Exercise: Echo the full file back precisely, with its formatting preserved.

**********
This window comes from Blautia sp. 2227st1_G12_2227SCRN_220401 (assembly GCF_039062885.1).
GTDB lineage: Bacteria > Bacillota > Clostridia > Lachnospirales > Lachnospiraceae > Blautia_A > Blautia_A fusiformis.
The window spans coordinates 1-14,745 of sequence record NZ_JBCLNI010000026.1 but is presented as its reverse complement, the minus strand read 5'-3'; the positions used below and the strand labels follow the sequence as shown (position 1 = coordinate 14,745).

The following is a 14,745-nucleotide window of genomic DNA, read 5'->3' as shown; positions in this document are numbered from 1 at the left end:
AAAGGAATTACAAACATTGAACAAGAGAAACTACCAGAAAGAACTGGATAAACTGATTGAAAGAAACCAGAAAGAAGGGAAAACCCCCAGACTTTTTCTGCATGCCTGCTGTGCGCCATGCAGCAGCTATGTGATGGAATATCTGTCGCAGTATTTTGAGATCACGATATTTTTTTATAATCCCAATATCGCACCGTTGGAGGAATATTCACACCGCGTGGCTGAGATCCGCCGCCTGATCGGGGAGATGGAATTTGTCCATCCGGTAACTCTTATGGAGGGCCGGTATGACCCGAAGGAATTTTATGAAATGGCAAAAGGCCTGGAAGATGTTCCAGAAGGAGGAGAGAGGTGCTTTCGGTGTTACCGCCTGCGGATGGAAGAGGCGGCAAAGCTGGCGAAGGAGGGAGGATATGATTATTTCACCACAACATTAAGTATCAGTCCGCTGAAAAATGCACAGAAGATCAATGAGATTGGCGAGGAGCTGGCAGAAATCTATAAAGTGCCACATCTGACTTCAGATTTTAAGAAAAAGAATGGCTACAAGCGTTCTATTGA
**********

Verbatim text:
This window comes from Blautia sp. 2227st1_G12_2227SCRN_220401 (assembly GCF_039062885.1).
GTDB lineage: Bacteria > Bacillota > Clostridia > Lachnospirales > Lachnospiraceae > Blautia_A > Blautia_A fusiformis.
The window spans coordinates 1-14,745 of sequence record NZ_JBCLNI010000026.1 but is presented as its reverse complement, the minus strand read 5'-3'; the positions used below and the strand labels follow the sequence as shown (position 1 = coordinate 14,745).

The following is a 14,745-nucleotide window of genomic DNA, read 5'->3' as shown; positions in this document are numbered from 1 at the left end:
AAAGGAATTACAAACATTGAACAAGAGAAACTACCAGAAAGAACTGGATAAACTGATTGAAAGAAACCAGAAAGAAGGGAAAACCCCCAGACTTTTTCTGCATGCCTGCTGTGCGCCATGCAGCAGCTATGTGATGGAATATCTGTCGCAGTATTTTGAGATCACGATATTTTTTTATAATCCCAATATCGCACCGTTGGAGGAATATTCACACCGCGTGGCTGAGATCCGCCGCCTGATCGGGGAGATGGAATTTGTCCATCCGGTAACTCTTATGGAGGGCCGGTATGACCCGAAGGAATTTTATGAAATGGCAAAAGGCCTGGAAGATGTTCCAGAAGGAGGAGAGAGGTGCTTTCGGTGTTACCGCCTGCGGATGGAAGAGGCGGCAAAGCTGGCGAAGGAGGGAGGATATGATTATTTCACCACAACATTAAGTATCAGTCCGCTGAAAAATGCACAGAAGATCAATGAGATTGGCGAGGAGCTGGCAGAAATCTATAAAGTGCCACATCTGACTTCAGATTTTAAGAAAAAGAATGGCTACAAGCGTTCTATTGA